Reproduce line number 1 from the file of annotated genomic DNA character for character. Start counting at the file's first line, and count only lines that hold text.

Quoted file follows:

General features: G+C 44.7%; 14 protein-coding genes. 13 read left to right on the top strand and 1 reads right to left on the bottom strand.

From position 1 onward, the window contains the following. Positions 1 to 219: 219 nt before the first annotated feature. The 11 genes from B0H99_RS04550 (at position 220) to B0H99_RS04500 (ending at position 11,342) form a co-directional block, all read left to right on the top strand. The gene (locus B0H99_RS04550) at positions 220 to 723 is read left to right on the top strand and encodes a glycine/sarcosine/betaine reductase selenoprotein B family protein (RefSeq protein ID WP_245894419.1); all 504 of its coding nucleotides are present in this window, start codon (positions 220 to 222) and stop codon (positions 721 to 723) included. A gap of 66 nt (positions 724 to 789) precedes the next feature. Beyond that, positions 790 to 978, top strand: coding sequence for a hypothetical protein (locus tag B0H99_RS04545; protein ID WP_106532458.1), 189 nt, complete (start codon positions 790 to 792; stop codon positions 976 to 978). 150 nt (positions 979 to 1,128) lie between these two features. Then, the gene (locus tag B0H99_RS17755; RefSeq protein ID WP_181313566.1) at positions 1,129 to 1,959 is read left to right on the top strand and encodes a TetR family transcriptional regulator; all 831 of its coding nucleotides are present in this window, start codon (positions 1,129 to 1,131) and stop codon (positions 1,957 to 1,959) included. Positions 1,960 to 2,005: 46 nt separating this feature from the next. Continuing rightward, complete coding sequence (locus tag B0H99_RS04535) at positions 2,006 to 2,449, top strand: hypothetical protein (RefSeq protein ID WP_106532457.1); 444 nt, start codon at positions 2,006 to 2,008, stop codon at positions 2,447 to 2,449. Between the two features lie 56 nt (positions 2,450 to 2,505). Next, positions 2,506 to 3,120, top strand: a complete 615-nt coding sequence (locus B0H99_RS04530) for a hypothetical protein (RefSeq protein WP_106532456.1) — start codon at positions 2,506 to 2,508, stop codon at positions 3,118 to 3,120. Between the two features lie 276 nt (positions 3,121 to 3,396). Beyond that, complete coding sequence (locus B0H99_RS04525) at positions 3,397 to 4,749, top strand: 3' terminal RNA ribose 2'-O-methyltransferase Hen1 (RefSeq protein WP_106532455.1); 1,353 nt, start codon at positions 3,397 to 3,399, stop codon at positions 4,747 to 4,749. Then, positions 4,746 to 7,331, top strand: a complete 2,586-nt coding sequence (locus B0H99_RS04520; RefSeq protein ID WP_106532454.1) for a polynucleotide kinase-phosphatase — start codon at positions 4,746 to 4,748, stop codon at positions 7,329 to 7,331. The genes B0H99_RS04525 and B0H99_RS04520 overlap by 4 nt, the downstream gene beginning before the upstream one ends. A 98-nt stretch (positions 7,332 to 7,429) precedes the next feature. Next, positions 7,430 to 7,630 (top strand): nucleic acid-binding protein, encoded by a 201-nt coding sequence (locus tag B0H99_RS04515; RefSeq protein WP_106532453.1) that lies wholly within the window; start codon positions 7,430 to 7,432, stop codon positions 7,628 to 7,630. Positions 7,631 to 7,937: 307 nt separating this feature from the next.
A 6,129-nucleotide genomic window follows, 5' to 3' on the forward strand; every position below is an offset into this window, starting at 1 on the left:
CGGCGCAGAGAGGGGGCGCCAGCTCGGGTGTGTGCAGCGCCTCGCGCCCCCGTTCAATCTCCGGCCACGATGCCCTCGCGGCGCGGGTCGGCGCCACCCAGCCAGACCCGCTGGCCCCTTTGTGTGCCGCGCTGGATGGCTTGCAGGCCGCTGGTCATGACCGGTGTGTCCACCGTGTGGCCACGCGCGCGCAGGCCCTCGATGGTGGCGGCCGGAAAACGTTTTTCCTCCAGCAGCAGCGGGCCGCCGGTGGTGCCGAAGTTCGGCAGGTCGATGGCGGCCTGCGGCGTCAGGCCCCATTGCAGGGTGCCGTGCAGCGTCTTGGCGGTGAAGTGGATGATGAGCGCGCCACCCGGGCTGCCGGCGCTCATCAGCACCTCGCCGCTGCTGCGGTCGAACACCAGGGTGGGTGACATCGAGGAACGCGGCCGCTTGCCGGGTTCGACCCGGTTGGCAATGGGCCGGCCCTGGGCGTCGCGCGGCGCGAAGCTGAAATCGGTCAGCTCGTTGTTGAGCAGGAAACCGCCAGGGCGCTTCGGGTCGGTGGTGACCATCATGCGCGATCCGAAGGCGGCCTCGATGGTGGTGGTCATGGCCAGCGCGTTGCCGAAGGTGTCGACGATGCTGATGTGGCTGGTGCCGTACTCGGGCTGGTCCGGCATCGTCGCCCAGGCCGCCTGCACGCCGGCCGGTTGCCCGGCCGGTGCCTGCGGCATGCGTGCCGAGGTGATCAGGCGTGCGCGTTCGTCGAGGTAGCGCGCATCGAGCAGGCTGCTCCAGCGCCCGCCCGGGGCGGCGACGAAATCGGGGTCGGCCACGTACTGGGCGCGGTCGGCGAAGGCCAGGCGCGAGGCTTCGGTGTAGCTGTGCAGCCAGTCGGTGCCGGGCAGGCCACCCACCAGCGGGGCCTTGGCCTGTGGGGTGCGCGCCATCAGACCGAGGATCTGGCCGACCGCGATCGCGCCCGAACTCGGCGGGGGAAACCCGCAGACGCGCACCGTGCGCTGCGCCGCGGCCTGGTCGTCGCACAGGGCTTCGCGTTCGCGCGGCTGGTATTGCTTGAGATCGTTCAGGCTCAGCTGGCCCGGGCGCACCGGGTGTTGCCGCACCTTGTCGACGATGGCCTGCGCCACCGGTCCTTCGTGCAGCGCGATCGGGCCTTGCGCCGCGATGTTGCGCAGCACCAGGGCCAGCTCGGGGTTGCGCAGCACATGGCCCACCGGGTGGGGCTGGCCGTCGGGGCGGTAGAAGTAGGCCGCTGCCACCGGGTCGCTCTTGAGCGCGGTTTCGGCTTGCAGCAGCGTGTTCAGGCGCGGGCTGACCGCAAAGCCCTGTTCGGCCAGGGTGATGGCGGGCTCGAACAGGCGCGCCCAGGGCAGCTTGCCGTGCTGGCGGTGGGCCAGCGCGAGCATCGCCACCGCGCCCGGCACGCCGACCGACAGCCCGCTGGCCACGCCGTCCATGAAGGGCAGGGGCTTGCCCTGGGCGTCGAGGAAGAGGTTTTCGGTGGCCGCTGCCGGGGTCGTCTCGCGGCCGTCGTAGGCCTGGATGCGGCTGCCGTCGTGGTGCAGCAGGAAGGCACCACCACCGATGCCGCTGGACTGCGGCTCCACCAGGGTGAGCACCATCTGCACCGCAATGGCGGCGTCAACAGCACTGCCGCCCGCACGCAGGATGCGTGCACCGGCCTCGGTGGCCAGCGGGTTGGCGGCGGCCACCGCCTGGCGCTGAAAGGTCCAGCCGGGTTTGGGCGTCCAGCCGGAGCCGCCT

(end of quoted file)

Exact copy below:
General features: G+C 44.7%; 14 protein-coding genes. 13 read left to right on the top strand and 1 reads right to left on the bottom strand.